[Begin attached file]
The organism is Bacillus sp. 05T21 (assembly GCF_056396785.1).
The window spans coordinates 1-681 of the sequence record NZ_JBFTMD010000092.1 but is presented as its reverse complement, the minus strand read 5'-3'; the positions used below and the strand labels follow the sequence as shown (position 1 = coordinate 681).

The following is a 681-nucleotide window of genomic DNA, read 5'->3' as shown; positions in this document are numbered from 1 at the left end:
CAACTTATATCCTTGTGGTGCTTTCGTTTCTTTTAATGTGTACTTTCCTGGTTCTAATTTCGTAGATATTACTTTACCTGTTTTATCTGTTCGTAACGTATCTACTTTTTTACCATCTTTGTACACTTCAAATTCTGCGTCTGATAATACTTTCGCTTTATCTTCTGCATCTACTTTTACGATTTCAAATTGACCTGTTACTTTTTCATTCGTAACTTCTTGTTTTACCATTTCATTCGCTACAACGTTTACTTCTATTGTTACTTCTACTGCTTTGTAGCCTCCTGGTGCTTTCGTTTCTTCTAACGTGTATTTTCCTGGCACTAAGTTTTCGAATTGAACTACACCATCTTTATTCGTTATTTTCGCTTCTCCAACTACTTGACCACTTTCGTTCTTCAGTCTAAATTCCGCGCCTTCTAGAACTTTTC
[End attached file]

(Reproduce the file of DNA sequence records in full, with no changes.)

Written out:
The organism is Bacillus sp. 05T21 (assembly GCF_056396785.1).
The window spans coordinates 1-681 of the sequence record NZ_JBFTMD010000092.1 but is presented as its reverse complement, the minus strand read 5'-3'; the positions used below and the strand labels follow the sequence as shown (position 1 = coordinate 681).

The following is a 681-nucleotide window of genomic DNA, read 5'->3' as shown; positions in this document are numbered from 1 at the left end:
CAACTTATATCCTTGTGGTGCTTTCGTTTCTTTTAATGTGTACTTTCCTGGTTCTAATTTCGTAGATATTACTTTACCTGTTTTATCTGTTCGTAACGTATCTACTTTTTTACCATCTTTGTACACTTCAAATTCTGCGTCTGATAATACTTTCGCTTTATCTTCTGCATCTACTTTTACGATTTCAAATTGACCTGTTACTTTTTCATTCGTAACTTCTTGTTTTACCATTTCATTCGCTACAACGTTTACTTCTATTGTTACTTCTACTGCTTTGTAGCCTCCTGGTGCTTTCGTTTCTTCTAACGTGTATTTTCCTGGCACTAAGTTTTCGAATTGAACTACACCATCTTTATTCGTTATTTTCGCTTCTCCAACTACTTGACCACTTTCGTTCTTCAGTCTAAATTCCGCGCCTTCTAGAACTTTTC